Hiya everyone, another week another blog post! This is my last one in my little puppy series and I hope its been helpful, even for just one person. Today I wanted to wrap things up with my favourite puppy topic; socialisation and desensitisation. Big words, I know! Don’t worry, they’re not as scary as they sound. All it means is that we’re talking about your puppy making friends and helping them to see the world and understand it. Simple – she says!
Your puppy’s brain is like a sponge, especially in those first few months which means they need to experience as much as life, and you, has to offer! Don’t be overwhelmed, this is a lot easier than it sounds. They just need to come into contact with as many situations as you can. They need to meet lots of different types of people; men, women, children, babies etc. Of course before doing any of this please make sure your puppy is fully vaccinated and you have the go ahead from your Vet that they can start venturing out into the world.
On their walks take them to a variety of different places; the post office, building sites, the park. As many as the can think of because the variety you pack in now will make the world of difference later on. My old Staffy Jessie, who passed a couple of years ago, had a fear of workmen. We rescued her at about a year old, but if she had come into contact with a man in uniform (lucky lady!) when she was a puppy, in a controlled and positive environment, she would have understood that there was nothing to be scared of.
Don’t rush it. Like I’ve said repeatedly in these puppy blog posts, be patient! Take some streets with you and sit on a park bench for half an hour. Let your puppy watch, smell and listen to all the new things their senses are experiencing. Remember everything is brand new to them, let them get to know things.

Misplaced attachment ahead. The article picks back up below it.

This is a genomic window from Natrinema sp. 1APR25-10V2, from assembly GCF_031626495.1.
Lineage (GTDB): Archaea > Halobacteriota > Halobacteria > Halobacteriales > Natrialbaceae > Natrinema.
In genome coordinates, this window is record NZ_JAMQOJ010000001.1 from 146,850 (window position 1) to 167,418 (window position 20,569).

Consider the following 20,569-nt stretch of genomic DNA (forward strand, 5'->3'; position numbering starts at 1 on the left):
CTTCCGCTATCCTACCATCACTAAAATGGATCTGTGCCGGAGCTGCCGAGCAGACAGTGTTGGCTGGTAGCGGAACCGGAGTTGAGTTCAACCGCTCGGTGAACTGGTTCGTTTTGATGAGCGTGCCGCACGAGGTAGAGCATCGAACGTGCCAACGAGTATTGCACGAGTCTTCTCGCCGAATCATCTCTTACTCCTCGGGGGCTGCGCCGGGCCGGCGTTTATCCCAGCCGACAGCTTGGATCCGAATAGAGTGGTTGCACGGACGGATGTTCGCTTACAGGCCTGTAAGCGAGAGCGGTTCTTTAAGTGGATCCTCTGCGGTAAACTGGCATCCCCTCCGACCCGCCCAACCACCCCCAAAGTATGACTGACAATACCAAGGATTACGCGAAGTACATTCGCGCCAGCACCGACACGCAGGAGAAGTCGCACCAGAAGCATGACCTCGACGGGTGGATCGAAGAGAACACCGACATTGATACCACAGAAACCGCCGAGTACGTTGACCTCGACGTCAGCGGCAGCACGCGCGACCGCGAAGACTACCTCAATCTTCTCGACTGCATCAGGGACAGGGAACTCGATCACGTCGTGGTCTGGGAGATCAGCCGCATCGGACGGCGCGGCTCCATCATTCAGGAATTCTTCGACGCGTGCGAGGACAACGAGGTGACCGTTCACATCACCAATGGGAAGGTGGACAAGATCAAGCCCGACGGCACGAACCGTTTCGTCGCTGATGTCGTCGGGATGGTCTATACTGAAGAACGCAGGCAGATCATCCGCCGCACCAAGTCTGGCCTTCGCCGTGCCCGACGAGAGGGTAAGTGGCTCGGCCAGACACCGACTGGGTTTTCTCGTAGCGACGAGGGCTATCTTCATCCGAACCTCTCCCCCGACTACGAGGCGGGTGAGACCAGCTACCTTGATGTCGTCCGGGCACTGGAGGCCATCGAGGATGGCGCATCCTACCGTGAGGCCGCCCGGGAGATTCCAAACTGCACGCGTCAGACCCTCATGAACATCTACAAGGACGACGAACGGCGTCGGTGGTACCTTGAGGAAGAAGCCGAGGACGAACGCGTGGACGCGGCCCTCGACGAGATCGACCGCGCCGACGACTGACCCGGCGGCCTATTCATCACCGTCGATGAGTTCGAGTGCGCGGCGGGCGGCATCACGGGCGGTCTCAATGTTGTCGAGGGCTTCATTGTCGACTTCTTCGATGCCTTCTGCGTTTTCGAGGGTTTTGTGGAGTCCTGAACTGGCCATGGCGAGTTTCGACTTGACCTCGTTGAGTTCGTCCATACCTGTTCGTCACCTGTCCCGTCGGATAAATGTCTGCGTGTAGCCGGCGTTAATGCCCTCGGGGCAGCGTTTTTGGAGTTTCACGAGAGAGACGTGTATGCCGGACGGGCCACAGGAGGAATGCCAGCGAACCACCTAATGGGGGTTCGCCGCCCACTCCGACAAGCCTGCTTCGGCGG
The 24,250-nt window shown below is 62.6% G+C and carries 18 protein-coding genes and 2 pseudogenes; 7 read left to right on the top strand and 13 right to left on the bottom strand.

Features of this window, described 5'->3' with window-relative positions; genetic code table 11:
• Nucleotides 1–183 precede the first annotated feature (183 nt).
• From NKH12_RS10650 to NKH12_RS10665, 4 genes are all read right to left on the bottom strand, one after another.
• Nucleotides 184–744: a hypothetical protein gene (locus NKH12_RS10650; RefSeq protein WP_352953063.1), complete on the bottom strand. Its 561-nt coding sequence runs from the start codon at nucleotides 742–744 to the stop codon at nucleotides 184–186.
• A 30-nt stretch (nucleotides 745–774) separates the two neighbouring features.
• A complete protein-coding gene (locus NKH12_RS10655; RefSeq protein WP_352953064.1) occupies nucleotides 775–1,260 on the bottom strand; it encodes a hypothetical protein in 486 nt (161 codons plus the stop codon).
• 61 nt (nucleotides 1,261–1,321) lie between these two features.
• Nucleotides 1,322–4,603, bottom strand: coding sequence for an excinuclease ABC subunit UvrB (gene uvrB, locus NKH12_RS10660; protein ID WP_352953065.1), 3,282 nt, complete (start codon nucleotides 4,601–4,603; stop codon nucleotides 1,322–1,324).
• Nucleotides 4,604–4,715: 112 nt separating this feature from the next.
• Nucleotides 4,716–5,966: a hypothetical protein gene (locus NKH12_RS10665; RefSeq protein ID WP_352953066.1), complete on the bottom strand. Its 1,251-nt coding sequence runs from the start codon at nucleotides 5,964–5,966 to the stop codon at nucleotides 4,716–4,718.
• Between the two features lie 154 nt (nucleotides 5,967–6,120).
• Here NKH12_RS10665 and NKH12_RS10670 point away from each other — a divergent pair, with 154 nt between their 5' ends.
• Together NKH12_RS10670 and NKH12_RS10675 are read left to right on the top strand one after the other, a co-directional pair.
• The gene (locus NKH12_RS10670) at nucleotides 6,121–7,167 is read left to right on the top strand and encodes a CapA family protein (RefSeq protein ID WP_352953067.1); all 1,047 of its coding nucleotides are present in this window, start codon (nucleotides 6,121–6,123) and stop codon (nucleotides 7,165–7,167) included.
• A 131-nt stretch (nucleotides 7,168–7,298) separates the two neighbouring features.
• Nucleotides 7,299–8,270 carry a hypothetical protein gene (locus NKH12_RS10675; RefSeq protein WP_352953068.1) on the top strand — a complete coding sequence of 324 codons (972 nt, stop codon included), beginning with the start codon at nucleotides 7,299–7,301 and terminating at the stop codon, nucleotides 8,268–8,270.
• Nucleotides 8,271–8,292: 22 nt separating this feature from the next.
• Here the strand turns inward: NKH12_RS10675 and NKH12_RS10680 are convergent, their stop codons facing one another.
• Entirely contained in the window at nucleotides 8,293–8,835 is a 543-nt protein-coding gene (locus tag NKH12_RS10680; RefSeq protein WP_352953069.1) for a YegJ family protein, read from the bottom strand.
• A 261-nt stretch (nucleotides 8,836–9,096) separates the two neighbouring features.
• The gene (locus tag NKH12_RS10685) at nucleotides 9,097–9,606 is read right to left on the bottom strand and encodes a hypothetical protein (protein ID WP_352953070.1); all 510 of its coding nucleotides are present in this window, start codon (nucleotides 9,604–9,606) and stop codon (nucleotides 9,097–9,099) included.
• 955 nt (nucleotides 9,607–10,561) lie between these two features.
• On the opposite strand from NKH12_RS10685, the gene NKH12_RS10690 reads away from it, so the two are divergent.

Tip; make a list of every communal building you can, then have fun trying to find them and visiting them all with your puppy. Like a Scavenger Hunt!
It’s time for your puppy to make some friends! Dogs are social creatures, but most of their social needs will be taken care of by you. However dogs learn social skills not just by you, but from each other. When puppies are born into a litter they learn how to play and socialise from their litter mates. They learn social queues when playing with each other and they’ll let each other know when they either want to play or it’s a little too much and they want a rest.
So we spoke about obedience last week and that does help, letting your puppy know what is right and wrong. But it is much more effective when they learn from puppies and other dogs. So, did anyone say Puppy Party? Some pet shops provide an event called a puppy party. This is where puppies of a certain age get together for a play and it’s a good chance for you to chat with owners in the same boat as you. Your puppy will need to meet a variety of different breeds, ages and dogs with different temperaments. Again, make sure this is in a controlled environment where your puppy will be safe.
Puppy Parties and Training Sessions with other dogs are a great way to do this in a way that you know your puppy will be safe and happy whilst learning. It’s a win win! Also, why not do your own Puppy Party at home. If you and your friends have all had puppies together, why not have a play date? Just make sure you trust your friends and their judgement on the behaviour of their pup.
We have brought puppies into our Dog Adventure Walks on numerous occasions. After meeting me first, having a session with myself and the owners and going through their behaviour up until this point we bring them in to meet the other dogs. This has worked so many times and is always worth ringing your local dog walker or trainer to see if there’s anything they offer. If you’d like to give me a call or drop an email about anything that I’ve discussed in these puppy blog posts our leave my details below for you!
Until next time, keep those tails wagging!